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The Parable of Juan and Maria's One-Peso Loan

Juan and Maria deposit their hard-earned peso in a bank. Government propaganda have convinced them how helpful banks are and being poor farm-folk, they have identified with bank commercials that go, "Ayokong maging dukha!" (I do not want to be poor!). The bank pays them 5% a year. That's 5 centavos less final tax of 20% so they net 4 centavos. The economy being what it is drives the couple to ask a one peso loan from the same bank. Again, government sponsored info commercials that went, "Isip entreprenyur!" (Think entrepreneur!) helped. Their peso deposit serves as collateral. The bank charges them 30% on the loan. In effect, on the peso they deposited and actually loaned, the bank earned 25 centavos. From another perspective, Juan and Maria paid the bank 25 centavos for allowing them to use their own money!

It's no wonder banks and lending institutions are among the most profitable businesses in the country today. (Don’t get me going on the oil cartels that bleed our economy dry.). But let's go back to that one-peso loan of Maria and Juan.

The couple earns a peso so they go back to the bank to pay their loan. 30 centavos is used to pay for the interest. 70 is left for the principal. They still owe the bank 30 so they get another peso loan. 30 centavos of that is used to pay for the balance of the first loan. They leave the bank with 70. If this cycle continues, Juan and Maria will be perpetually making new loans just to pay their maturing loans. But what if tragedy strikes, in the form of pestilence, typhoons, sickness, or worse, death? They cannot pay their loan and the bank forfeits their collateral. Without collateral, loans require higher interests. The cycle continues at a much painful level: Maria and Juan take new loans just to meet the interest on their maturing loans. This happens every day: at the level of the 5/6 operators, at the local banks, in the IMF and the World Bank. Most people do not know that private banks actually run the economies of many countries. Think Hong Kong.

Leviticus 25 is probably one of the best pieces of Israelite legislation ever written. Most scholars believe that it was never actually implemented. Nevertheless, the celebration of the Sabbatical year, and more importantly, the Jubilee meant restoration when all slaves were set free, all lands returned to their rightful stewards (God being owner of the land), all debts canceled.1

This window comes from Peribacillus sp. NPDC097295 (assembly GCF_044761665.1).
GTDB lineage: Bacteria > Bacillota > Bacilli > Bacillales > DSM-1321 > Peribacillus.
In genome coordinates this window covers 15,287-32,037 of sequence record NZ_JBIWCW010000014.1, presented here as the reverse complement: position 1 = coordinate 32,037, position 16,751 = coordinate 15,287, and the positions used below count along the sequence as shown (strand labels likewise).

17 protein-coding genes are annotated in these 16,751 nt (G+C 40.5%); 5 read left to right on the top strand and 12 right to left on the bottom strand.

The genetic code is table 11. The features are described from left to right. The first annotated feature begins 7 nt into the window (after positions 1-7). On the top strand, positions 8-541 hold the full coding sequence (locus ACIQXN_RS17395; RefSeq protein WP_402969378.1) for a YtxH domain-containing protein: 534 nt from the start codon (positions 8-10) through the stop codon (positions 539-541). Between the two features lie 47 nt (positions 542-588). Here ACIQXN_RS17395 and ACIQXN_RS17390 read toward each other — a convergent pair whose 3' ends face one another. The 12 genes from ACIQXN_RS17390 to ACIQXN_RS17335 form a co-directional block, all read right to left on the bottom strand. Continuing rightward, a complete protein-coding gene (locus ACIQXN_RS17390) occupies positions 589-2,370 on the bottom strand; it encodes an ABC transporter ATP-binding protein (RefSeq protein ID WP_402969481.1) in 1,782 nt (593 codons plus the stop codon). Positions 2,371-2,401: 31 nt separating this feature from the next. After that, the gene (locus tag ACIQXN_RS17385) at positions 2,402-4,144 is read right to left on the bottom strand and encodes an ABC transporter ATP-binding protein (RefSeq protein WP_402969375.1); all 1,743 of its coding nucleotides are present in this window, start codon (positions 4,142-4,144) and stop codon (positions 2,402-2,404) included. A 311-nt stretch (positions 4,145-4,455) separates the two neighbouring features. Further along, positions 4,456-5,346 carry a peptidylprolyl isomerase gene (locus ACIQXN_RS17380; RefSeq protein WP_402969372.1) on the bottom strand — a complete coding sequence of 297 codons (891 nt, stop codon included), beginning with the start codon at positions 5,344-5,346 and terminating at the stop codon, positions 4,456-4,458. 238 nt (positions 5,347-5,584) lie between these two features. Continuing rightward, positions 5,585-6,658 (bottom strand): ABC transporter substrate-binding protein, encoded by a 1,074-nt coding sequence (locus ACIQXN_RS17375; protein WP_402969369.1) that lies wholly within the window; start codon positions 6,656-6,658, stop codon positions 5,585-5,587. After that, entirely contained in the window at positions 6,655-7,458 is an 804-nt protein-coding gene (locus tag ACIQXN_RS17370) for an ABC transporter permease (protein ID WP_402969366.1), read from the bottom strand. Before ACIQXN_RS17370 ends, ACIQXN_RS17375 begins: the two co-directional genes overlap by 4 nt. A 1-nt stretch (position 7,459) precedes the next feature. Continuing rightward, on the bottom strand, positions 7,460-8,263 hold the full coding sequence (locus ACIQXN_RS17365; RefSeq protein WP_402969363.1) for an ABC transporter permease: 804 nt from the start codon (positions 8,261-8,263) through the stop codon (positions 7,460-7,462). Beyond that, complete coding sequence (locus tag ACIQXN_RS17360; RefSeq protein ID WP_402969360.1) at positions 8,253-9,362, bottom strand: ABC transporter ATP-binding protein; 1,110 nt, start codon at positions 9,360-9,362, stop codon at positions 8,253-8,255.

The issue of Jesus' parable of the estate manager in Luke 16:1-9 is the cancellation or at least the reduction of debt. The machinations of the steward led to a lowering of debt. It was a temporary respite for the debtors but still a foretaste of a time when all debts will be canceled.

When someone is up to one's neck in debt; someone else is wallowing in surplus. When someone is up to one's neck in debt, getting through today is the most important thing; to that someone who is wallowing in surplus, today does not matter, tomorrow's gains do.

The past is very important to those whose only hope is God. It is something we can look back to. It is the past where most of us draw strength for today. If we survived yesterday, we, hopefully, can survive today. Tomorrow is in God's hands. It is therefore fascinating to note that Filipinos call God "Bathala" which, some have argued, literally translates "God WILL take care."

James 4:15 echoes the same faith: " ought to say, 'If the Lord WILLS, we shall live and we shall do this and that.'" Tomorrow is in God's hands.The rich though, like the foolish one in Luke 12: 16-21, live for the future as if the future is in their hands. It was not then. It still is not. James 5:1-6 compared to the Lukan parable, I think, is a more powerful tirade against the rich:

Come now, you rich, weep and howl for the miseries that are coming upon you. Your riches have rotted and your garments are moth-eaten. Your gold and silver have rusted, and their rust will be evidence against you and will eat your flesh like fire. You have laid up treasure for the last days. Behold, the wages of the laborers who mowed your fields, which you kept back by fraud, cry out; and the cries of the harvesters have reached the ears of the Lord of hosts. You have lived on earth in luxury and in pleasure; you have fattened your hearts in a day of slaughter. You have condemned, you have killed the innocent; they cannot resist you.

“Scattered across the countryside one may observe certain wild animals, male and female, dark, livid and burnt by the sun, attached to the earth which they dig and turn over with invincible stubbornness. However, they have something like an articulated voice and when they stand up they reveal a human face. Indeed, they are human beings...Thanks to them the other human beings need not sow, labour and harvest in order to live. That is why they ought not to lack the bread which they have sown.”2

They ought not to lack the bread which they have sown, but in the Philippines, and in many parts of the world, they, unfortunately, do and it’s worse.


1 John Dominic Crossan in his lecture on method (as part of the Jesus Seminar Workshop held at the Holiday Inn Crowne Plaza, New Orleans, 23 November 1996) believes that Jesus' message of God's reign has for its context the Israelite peasantry's thirst for justice; justice as demanded by God in the Sabbatical year and the Jubilee.

2 Jean la Bruyere, French moralist of the late seventeenth century (cited in J.D. Crossan's The Essential Jesus (New York: HarperCollins, 1994), v.

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